“We could really ride next to each other and actually carry on a conversation,” Perry said. “Our Harleys [which are equipped with aftermarket pipes] are a lot louder, and we have to get on our private channel on our radio so that we can hear each other through the speakers in our helmets.”
That simply isn’t necessary on the electric bikes. Coley recalls the first time that they actually stopped for a traffic light while riding the new machines. The quiet was actually startling.
“We were like, ‘What’s going on here? You could hear everything,” Coley said. “It was weird.”
Perry added that he noticed the difference while passing one of the local schools, which had just let out, while aboard the Zero.
“Some of the kids had started their cross-country running practice, and I could actually hear their feet slapping the sidewalk and the sound of their breathing,” he said. “You could never hear that on the Harleys.”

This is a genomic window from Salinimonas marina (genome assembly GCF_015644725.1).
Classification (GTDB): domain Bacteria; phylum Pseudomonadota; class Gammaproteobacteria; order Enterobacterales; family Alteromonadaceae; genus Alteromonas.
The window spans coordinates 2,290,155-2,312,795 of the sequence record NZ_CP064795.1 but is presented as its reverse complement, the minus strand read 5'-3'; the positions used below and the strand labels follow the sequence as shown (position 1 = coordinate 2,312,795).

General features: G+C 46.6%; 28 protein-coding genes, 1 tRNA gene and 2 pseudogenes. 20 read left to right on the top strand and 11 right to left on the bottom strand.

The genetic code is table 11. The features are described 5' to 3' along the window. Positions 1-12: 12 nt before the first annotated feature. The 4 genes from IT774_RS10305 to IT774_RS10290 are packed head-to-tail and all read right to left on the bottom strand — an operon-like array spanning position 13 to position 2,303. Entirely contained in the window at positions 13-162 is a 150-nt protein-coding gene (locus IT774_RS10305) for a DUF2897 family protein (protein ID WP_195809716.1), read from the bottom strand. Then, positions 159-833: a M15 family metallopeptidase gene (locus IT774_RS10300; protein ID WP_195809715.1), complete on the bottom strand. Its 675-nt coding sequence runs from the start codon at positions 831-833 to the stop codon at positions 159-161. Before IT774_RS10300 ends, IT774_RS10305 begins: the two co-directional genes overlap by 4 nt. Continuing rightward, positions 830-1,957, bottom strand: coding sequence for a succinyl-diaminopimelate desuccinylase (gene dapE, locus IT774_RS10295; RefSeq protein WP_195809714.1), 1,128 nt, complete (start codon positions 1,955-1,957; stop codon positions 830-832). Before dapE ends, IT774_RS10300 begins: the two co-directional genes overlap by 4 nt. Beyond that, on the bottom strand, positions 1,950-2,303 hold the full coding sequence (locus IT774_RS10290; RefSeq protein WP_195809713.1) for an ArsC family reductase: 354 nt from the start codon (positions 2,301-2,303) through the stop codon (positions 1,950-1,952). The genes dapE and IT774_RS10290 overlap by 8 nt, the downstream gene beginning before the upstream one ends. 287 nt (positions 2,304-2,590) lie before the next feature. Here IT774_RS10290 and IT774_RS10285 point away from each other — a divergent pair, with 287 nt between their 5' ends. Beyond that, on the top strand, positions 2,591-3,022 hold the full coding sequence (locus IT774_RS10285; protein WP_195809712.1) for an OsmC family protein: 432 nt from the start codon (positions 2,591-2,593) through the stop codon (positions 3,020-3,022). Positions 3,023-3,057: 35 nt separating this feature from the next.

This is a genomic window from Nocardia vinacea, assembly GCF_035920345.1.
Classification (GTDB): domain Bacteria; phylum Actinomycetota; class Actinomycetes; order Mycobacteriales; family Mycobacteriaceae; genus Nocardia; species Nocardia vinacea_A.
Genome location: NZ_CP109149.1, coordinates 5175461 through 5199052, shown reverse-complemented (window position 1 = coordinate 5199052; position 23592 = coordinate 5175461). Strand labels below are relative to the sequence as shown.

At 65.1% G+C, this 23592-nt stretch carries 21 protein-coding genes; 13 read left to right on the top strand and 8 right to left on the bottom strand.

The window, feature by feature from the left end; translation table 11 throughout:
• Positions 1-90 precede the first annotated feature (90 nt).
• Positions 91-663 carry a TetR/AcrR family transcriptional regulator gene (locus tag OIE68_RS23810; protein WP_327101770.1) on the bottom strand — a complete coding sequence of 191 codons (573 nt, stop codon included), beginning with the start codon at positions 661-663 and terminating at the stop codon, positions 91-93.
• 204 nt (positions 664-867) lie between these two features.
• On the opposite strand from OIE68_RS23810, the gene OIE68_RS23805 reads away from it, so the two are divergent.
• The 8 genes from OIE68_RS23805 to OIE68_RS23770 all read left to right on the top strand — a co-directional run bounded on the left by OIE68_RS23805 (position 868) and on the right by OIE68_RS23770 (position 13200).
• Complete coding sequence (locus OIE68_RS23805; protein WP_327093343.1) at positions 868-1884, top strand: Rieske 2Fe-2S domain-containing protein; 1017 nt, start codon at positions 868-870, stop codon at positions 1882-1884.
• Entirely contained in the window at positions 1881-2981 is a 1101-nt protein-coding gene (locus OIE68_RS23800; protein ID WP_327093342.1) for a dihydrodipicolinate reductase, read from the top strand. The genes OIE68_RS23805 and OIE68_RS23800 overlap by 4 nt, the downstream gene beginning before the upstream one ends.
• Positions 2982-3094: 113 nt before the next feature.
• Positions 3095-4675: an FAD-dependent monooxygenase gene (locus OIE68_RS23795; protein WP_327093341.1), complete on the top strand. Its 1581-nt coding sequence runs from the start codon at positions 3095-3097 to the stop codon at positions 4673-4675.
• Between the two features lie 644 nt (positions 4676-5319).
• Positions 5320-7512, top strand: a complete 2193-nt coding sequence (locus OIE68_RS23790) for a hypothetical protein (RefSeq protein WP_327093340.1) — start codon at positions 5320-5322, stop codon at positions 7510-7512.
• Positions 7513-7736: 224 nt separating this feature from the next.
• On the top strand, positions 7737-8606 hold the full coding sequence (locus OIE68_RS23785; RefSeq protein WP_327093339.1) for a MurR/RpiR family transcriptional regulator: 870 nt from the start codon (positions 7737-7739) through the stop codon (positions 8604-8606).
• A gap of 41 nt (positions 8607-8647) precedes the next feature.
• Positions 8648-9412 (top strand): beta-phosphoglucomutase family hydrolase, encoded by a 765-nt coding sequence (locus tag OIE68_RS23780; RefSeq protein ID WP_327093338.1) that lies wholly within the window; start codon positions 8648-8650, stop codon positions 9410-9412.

All three men say that being able to hear and communicate aboard the electric motorcycles has been one of the most positive benefits.
“Think about it,” Coley said. “In the wintertime our guys in the police cruisers will only keep their window down a little bit to hear in case someone screams out for help. The electric bikes help with that even more because you are able to hear something like that much better.”
Of course, one down-side the policemen admit is that unfortunately they also hear when people snide comments as they ride past, but overall the Ceres Police Department prides itself on projecting a positive relationship with the community. All three motorcycle officers claim the Zeros have actually helped improve the department’s relationship with the public by providing an excellent conversation starter, something the officers didn’t expect.